Martin Gelinas: Although Gelinas was not drafted by the Oilers (selected 7th overall in the 1988 entry draft by LA), they were his first NHL organization as he came over in the now infamous Wayne Gretzky trade.  Gelinas established himself as a member of the kid line in the Oilers’ last successful cup run in 1990 showing speed and some offense.  Gelinas followed up with 20 goals in his first full season with the Oil in 1990 – 91.  Nonetheless, he often drew the ire of then head coach John Muckler and was eventually traded by Glen Sather for rugged forward Scott Pearson in a trade with the Quebec Nordiques.  Gelinas would go on to have a successful NHL career, scoring 660 points over 18 NHL seasons.  And Scott Pearson?  If that name doesn’t ring a bell, it shouldn’t: Pearson scored 98 NHL points and spent most of his pro career as a minor-leaguer.

Miroslav Satan: Drafted 111th overall in 1993 out of Slovakia, Satan showed an early scoring touch for the Oilers, notching 18 goals in 64 games in his 1994 rookie season. 1994, part of the first dark era in Edmonton Oiler history.  Satan showed good potential, however was traded by then Oiler GM Glen Sather in his second season to the Buffalo Sabres for Craig Millar and Brian Moore . . ..   Satan would go on to score 30 plus goals in four seasons including a 40 goal campaign in 1998 – 99, mostly with Buffalo.  Craig Millar and Barrie Moore combined would not play in 40 NHL games . . .

Kyle Brodziak: Something of a local boy hailing from St. Paul, Ab., Brodziak was drafted 214th overall in 2003. Brodziak cracked the big club in 2008, scoring 14 and 11 goals in his first two seasons respectively, playing mostly on the bottom six.  Apparently, that wasn’t good enough for then GM Steve Tambellini as he traded Brodziak (under the advice of then coach MacT) plus a 6th round pick, to Minnesota for a fourth and fifth in the 2009 entry draft.  Brodziak remains a productive player, providing equal parts grit and scoring, currently with St. Louis Blues.  For the picks Edmonton received in the trade, the Oilers landed . . . Linus Omark, who is no longer in the NHL, and never made an impact.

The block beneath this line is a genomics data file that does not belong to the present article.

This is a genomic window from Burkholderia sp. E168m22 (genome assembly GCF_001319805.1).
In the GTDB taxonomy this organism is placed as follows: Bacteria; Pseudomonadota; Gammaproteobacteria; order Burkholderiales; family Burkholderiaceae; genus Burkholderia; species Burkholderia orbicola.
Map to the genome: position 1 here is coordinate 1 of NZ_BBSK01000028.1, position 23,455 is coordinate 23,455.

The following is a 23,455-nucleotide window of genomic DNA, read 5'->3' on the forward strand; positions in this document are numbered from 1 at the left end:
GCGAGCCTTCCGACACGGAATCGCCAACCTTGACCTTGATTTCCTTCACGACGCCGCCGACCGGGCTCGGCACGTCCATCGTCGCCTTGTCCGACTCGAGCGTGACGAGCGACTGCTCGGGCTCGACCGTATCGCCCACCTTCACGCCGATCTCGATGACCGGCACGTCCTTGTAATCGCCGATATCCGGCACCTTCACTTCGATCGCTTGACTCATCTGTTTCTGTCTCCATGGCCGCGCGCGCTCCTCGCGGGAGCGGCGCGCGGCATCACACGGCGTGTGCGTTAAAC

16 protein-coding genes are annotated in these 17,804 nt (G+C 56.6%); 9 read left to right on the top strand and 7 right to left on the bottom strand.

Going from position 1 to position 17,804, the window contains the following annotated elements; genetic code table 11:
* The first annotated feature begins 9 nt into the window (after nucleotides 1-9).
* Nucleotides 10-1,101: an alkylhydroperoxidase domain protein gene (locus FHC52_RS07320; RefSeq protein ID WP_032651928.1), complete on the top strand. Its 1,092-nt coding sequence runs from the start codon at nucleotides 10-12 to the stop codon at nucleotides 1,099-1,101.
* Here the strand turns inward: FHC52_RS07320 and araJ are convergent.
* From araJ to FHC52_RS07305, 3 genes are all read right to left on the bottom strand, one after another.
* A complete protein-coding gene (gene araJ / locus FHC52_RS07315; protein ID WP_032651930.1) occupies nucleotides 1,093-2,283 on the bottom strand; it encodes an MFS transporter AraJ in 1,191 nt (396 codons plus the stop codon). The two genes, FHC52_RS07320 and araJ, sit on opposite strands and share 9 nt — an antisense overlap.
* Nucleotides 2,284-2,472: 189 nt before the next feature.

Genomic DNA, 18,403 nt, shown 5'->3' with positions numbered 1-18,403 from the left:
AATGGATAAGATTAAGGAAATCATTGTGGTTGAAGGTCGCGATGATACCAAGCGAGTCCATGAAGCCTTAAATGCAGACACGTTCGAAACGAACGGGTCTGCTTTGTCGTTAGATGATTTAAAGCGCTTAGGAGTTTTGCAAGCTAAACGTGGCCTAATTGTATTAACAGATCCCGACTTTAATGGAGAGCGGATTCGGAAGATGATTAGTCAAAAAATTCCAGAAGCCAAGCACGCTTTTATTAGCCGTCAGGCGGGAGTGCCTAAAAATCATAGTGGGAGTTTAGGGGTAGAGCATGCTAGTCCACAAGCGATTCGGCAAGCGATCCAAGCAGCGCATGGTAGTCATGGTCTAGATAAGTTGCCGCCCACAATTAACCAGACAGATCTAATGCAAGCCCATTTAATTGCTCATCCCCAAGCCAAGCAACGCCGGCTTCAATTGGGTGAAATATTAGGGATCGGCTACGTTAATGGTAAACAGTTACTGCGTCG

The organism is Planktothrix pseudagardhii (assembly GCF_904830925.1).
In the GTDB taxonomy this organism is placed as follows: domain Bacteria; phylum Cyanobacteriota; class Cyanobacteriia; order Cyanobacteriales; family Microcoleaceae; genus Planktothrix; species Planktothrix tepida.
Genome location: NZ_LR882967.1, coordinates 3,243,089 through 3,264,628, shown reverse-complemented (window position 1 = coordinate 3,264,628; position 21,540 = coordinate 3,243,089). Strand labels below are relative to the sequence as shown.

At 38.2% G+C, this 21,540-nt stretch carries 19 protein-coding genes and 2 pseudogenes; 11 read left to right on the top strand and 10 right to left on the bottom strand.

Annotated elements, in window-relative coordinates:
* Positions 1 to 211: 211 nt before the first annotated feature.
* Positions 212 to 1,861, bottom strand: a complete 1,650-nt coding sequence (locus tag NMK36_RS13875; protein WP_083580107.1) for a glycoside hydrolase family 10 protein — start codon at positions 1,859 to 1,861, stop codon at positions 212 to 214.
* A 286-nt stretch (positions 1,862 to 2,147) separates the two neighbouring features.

So how will Slepyshev develop as a player?  My guess is somewhere between Gelinas and Brodziak, closer to Gelinas.  He has a better shot than Gelinas but isn’t as fast.  I would rate his hockey sense as average at best, but he has the skills, and over time he will learn how to use them.  My guess is, he will develop into at 15 goal 40 point guy if he sees consistent ice time on the top nine.

Now, I don’t have a direct line to Chiarelli’s office so, maybe this move was prompted by Slepyshev demanding a trade.  Possibly.  But based on what we know, Slepshev’s imminent departure is spurred by player mismanagement by the coach.  And what will the Oilers receive in return?  With the way Chia desperately advertised the player, I don’t see any team rushing to offer a prospect or a pick in the top three rounds.  The Oilers will likely receive a career AHL player, or a pick no earlier than the fifth round.  And why would we expect anything different?  With respect to Oiler asset management, it seems to be a long tradition.

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Lindsay Ryall Written by:

Born in Edmonton, raised in the pumpkin capital of Canada in rural Ab. and an Oiler fan since their first season.